Kansas News Service

The Kansas News Service produces essential enterprise reporting, diving deep and connecting the dots regarding the policies, issues and events that affect the health of Kansans and their communities. The team is based at KCUR and collaborates with public media stations and other news outlets across Kansas.

Kansas News Service stories and photos may be republished at no cost with proper attribution and a link back to kcur.org.

The Kansas News Service is made possible by a group of funding organizations, led by the Kansas Health Foundation. Other funders include United Methodist Health Ministry Fund, Sunflower Foundation, REACH Healthcare Foundation and the Health Care Foundation of Greater Kansas City. Additional support comes from the Corporation for Public Broadcasting.

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File Photo / Kansas News Service

Inspectors arrived Tuesday at Osawatomie State Hospital to determine whether the state-run psychiatric facility can regain its federal certification and, with it, its Medicare funding.

Osawatomie State Hospital lost its certification in December 2015 after a patient attacked a staff member, prompting an investigation that revealed staffing shortages and other issues that put patients and staff at risk.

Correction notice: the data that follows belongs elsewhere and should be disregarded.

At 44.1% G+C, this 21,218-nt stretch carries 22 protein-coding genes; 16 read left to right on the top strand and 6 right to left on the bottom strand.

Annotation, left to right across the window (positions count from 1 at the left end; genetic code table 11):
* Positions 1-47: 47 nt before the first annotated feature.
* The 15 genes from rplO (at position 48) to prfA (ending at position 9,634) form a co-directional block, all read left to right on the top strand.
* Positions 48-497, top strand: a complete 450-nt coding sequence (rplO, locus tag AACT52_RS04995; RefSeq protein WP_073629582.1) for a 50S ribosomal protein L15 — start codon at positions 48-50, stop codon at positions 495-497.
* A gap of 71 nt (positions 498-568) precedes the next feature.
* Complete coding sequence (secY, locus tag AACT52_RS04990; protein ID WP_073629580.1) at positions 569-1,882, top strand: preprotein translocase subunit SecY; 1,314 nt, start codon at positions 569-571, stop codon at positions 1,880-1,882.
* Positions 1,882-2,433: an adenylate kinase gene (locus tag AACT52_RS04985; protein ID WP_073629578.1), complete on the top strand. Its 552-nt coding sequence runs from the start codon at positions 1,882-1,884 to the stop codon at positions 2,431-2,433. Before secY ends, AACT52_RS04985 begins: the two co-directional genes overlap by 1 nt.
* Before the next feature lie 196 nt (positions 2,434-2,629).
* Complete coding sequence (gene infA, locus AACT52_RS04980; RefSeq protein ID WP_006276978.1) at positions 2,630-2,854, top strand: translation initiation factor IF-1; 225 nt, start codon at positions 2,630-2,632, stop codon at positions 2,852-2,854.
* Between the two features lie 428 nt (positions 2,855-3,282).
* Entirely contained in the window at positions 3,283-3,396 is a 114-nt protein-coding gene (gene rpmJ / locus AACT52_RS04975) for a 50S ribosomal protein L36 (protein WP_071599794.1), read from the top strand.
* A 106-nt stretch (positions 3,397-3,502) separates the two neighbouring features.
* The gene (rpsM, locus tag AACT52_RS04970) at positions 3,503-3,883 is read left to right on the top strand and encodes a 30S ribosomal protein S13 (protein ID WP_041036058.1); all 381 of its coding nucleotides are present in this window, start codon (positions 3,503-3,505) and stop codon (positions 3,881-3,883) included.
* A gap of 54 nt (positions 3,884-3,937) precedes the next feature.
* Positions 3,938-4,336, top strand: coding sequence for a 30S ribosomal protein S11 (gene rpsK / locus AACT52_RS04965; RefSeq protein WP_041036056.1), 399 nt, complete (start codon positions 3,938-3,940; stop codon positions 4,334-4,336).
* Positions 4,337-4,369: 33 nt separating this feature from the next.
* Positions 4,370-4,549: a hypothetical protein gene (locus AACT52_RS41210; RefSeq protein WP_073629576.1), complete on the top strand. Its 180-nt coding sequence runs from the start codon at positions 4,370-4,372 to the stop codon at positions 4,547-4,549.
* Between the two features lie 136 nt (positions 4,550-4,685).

Josh Harbour / Garden City Telegram

Children who come from low-income families, have disabilities, aren’t white or don’t speak English at home appear to be disproportionately paying the price of Kansas’ teacher shortage, according to an analysis by the Kansas News Service.

Particularly affected are Liberal, Garden City and Dodge City — southwest Kansas towns where most of the students come from low-income families and more than half face the added challenge of building math, literacy and other skills while acquiring English as a second language.

Jim McLean / Kansas News Service

U.S. Sen. Jerry Moran candidly discussed his reservations about President Donald Trump’s tax cut bill Wednesday at a town hall meeting in the small north-central Kansas community of Frankfort.

But in response to prodding from some in the crowd of approximately 100, he declined to commit to voting against the bill if Republican leaders don’t address his concerns.

File Photo / Kansas Public Radio

Editor's note: This story was updated at 3:30 p.m. Nov. 22 with new information.

Kansas Lt. Gov. Jeff Colyer’s nominee to lead the state child welfare agency said Wednesday that she plans to review it from the top down.

Gina Meier-Hummel, who currently heads a children’s crisis intervention center in Lawrence, is a member of the task force examining problems with Kansas’s privatized foster care system. Colyer announced her appointment Wednesday in Topeka.